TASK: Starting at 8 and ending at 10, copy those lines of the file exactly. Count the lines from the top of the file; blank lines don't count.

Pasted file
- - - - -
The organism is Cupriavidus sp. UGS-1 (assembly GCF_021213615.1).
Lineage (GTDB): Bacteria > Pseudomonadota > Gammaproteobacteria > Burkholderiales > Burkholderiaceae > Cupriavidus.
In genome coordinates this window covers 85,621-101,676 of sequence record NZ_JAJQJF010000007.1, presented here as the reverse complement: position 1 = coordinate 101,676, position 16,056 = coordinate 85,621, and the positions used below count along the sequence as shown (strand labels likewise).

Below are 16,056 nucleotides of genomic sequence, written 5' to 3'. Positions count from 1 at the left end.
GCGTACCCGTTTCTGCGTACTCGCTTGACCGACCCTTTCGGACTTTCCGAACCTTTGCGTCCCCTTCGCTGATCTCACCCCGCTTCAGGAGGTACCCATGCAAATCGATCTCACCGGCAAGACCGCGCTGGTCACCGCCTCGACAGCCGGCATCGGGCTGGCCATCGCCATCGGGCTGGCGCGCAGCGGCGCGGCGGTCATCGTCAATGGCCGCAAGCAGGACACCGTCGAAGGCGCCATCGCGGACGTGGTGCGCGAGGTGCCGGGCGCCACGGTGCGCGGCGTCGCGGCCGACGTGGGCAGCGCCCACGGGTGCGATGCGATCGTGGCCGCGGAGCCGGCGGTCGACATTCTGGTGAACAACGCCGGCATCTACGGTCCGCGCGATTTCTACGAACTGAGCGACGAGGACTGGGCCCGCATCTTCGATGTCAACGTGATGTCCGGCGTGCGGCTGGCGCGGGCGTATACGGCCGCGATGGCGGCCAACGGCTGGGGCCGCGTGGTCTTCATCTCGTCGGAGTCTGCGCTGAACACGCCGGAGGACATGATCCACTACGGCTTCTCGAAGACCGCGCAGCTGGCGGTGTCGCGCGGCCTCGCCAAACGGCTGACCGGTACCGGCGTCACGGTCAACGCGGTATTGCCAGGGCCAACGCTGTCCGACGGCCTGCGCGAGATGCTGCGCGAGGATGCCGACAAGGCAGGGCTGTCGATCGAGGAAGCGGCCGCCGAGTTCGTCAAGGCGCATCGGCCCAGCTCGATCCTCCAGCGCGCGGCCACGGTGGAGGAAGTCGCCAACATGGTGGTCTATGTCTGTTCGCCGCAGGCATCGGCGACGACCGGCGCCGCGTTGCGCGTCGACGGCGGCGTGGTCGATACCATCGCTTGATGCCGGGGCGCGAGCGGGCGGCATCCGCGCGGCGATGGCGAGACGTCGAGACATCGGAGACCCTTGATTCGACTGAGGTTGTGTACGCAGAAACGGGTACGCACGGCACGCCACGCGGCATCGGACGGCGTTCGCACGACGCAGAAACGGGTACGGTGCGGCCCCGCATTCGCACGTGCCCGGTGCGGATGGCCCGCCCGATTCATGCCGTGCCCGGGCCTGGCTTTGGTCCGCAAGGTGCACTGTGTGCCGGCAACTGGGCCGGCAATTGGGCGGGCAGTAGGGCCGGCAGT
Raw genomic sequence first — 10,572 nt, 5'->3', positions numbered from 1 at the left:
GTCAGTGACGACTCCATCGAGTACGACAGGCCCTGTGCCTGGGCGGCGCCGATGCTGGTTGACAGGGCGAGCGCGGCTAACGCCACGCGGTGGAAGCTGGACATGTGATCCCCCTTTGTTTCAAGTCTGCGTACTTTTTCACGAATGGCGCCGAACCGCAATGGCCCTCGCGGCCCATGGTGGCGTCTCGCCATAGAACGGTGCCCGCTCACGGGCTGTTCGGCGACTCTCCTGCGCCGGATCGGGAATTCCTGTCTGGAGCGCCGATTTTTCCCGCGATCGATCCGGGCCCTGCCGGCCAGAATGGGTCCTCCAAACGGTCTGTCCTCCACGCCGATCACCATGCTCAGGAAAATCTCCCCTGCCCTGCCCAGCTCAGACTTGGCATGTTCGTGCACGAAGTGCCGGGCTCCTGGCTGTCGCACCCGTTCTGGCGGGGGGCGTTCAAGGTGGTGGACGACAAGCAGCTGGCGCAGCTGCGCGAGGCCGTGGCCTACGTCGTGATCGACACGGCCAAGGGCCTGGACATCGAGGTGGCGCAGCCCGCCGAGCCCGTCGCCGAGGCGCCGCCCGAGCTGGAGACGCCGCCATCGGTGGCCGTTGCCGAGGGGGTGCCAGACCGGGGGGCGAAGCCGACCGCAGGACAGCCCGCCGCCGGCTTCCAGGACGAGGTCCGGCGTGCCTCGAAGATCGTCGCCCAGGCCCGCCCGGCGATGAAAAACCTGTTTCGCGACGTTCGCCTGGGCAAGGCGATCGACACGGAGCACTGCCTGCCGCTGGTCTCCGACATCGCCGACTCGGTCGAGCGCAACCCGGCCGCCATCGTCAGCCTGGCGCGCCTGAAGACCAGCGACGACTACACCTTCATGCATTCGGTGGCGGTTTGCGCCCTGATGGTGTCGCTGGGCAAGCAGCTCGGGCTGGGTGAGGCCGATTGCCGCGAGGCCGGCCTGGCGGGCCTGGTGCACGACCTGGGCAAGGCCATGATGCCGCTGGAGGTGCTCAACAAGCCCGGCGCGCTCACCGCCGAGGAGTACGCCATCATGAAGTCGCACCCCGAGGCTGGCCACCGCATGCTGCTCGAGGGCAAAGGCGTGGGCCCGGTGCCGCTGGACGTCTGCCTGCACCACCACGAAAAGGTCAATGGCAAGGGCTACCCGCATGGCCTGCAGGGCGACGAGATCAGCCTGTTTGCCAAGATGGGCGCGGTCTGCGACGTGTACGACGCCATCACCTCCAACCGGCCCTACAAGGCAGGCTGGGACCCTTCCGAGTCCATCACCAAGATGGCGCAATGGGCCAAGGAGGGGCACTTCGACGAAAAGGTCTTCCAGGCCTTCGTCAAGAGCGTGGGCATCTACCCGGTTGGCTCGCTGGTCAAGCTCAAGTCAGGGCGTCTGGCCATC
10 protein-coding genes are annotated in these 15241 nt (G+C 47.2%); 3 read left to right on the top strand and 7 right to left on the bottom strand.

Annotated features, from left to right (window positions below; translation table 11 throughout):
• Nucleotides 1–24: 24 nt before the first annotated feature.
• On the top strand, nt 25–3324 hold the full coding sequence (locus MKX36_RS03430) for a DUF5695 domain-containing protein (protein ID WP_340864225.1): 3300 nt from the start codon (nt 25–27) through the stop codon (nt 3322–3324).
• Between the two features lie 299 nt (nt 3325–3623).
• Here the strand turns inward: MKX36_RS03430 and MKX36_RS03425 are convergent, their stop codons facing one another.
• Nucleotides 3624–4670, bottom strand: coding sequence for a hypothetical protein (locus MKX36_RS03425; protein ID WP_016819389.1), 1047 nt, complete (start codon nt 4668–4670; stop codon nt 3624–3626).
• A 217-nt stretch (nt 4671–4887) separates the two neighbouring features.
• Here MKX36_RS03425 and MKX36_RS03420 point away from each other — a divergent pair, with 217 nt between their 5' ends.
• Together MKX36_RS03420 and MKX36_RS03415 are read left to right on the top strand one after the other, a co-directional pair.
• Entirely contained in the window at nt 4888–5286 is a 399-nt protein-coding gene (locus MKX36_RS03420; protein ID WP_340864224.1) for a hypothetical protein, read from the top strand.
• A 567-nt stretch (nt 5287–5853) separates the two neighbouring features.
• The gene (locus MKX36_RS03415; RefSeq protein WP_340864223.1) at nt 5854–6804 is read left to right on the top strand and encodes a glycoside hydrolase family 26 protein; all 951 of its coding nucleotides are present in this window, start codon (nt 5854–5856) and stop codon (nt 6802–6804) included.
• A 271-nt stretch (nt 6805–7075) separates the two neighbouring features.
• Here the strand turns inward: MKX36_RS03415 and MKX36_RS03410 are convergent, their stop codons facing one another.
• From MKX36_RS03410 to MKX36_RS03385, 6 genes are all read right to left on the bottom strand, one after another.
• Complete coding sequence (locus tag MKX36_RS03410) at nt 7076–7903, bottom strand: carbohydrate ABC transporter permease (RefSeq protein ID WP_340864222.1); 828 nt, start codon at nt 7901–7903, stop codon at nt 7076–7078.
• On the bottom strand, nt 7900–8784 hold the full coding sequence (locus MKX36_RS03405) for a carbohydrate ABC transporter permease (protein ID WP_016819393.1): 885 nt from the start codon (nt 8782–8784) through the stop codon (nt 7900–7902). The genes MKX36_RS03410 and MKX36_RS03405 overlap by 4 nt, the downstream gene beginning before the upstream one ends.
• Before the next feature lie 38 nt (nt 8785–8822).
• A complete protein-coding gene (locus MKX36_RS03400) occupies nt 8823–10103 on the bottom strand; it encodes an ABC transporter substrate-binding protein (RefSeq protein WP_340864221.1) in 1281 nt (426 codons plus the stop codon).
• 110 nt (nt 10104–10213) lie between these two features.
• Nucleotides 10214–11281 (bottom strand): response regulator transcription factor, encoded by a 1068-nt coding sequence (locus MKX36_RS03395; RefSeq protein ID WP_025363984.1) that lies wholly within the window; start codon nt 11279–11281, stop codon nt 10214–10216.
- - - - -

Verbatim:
10 protein-coding genes are annotated in these 15241 nt (G+C 47.2%); 3 read left to right on the top strand and 7 right to left on the bottom strand.

Annotated features, from left to right (window positions below; translation table 11 throughout):
• Nucleotides 1–24: 24 nt before the first annotated feature.